Zimmer Hip Replacements

The Durom Cup hip replacement was temporarily pulled off the market when numerous reports of complications began to surface. This forced many injured patients to file a Zimmer hip replacement lawsuit in the hopes of recovering financial compensation.

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what are Zimmer metal hip products?

Zimmer Holdings Inc. is a global manufacturer of metal-on-metal hip implant products, including complete revision systems, femoral components, and acetabular components. The Durom Cup, one of many Zimmer products, was implanted in more than 12,000 patients from 2006 to 2008 alone.

Zimmer Holdings Inc. manufactures acetabular components that line the acetabular cup and femoral components that fit in the femur and create a new femoral head. Femoral components include the M/L Taper with Kinectiv Technology and the Versys Epoch FullCoat Hip, among others. Acetabular components include the Trilogy Acetabular Hip System and the Durom Cup. Zimmer also has complete hip revision systems like the Wagner SL Revision Hip.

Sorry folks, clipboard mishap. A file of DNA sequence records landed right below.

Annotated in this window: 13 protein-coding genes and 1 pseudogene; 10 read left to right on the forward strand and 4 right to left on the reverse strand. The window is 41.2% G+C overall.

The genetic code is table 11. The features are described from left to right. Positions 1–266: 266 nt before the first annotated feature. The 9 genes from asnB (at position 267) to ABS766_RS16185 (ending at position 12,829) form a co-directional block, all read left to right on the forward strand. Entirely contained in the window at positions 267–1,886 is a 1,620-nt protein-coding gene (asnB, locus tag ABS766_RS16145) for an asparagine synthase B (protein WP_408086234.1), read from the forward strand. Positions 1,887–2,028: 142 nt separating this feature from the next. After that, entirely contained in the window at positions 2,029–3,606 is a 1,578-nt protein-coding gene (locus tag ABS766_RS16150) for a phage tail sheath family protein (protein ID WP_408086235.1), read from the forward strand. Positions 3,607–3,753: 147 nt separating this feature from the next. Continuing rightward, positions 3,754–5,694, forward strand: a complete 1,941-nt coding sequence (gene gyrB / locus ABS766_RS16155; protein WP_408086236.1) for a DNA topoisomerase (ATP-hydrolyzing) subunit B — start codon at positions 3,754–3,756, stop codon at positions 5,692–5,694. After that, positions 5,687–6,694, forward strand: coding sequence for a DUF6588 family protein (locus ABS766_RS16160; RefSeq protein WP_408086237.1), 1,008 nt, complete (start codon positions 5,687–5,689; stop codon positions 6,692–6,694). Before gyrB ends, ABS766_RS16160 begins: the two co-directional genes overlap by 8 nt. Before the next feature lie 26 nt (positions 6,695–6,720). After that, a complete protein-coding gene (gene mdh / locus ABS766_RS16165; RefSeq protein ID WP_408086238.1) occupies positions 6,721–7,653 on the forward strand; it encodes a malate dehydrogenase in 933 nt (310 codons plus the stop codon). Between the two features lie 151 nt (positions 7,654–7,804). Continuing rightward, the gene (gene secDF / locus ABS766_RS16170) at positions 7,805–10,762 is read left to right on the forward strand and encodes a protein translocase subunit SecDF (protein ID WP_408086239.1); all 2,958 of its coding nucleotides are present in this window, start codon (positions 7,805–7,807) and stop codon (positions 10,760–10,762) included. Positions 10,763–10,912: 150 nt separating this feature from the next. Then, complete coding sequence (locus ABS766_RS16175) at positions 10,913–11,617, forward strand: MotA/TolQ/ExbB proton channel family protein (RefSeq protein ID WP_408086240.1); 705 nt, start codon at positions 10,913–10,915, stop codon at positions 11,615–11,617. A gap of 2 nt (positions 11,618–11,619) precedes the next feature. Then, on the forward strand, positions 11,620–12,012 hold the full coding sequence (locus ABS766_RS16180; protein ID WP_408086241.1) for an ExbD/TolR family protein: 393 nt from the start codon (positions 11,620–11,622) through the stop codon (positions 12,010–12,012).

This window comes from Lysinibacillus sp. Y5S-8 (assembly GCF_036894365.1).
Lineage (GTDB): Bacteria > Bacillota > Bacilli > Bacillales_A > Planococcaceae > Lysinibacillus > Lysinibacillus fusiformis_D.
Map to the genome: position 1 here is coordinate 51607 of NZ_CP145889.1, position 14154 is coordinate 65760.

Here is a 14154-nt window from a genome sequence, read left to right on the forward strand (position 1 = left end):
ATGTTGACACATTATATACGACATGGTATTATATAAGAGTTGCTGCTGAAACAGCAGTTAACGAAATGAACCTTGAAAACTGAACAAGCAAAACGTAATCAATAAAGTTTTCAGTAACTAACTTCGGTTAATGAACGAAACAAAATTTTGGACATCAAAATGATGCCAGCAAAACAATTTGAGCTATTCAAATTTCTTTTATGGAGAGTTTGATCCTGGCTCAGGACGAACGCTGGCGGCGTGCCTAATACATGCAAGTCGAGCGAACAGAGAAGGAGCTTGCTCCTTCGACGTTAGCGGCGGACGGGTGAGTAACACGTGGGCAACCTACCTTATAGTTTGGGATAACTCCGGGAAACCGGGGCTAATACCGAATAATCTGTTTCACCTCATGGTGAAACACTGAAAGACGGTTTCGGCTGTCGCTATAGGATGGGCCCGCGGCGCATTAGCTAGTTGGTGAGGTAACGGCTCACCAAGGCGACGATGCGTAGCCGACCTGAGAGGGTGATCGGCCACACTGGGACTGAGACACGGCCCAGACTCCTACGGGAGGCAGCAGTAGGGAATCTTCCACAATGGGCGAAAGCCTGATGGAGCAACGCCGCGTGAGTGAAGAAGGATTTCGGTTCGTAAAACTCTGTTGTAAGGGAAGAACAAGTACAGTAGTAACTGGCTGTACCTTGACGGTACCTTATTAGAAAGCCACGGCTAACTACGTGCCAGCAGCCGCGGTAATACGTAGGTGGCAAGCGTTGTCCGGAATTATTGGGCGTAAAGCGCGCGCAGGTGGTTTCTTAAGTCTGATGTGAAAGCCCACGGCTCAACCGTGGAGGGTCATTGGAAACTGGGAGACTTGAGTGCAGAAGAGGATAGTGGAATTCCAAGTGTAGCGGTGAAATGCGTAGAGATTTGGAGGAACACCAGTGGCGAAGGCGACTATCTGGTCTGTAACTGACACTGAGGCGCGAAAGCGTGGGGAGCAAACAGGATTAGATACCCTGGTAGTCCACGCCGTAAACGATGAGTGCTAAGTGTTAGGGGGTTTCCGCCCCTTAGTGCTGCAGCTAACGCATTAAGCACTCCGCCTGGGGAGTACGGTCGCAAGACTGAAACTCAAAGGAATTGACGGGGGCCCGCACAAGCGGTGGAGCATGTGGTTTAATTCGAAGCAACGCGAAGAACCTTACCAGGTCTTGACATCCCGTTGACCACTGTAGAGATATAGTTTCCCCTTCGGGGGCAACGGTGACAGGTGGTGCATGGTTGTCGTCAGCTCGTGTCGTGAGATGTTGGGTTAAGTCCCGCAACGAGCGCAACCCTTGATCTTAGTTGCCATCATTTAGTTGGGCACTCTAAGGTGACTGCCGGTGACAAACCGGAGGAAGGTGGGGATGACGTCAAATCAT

If you have experienced adverse effects from your Zimmer Metal Hip Replacement, Shunnarah can help you with the following:

  • Legal Knowledge about the Zimmer brand
  • Negotiating Skills
  • Focus and Dedication 
  • Commitment to Compensation 
  • Motivation to Proceed with Your Claim
  • Free Consultation

The Dangers of Metal-On-Metal Hip Implants

Many of Zimmer’s products are metal components and its revision systems are metal-on-metal (MoM), which means both the femoral head and acetabular lining are made of metal parts. Metal-on-metal hip components became popular in recent years as an alternative to traditional hip replacement systems that included ceramic components.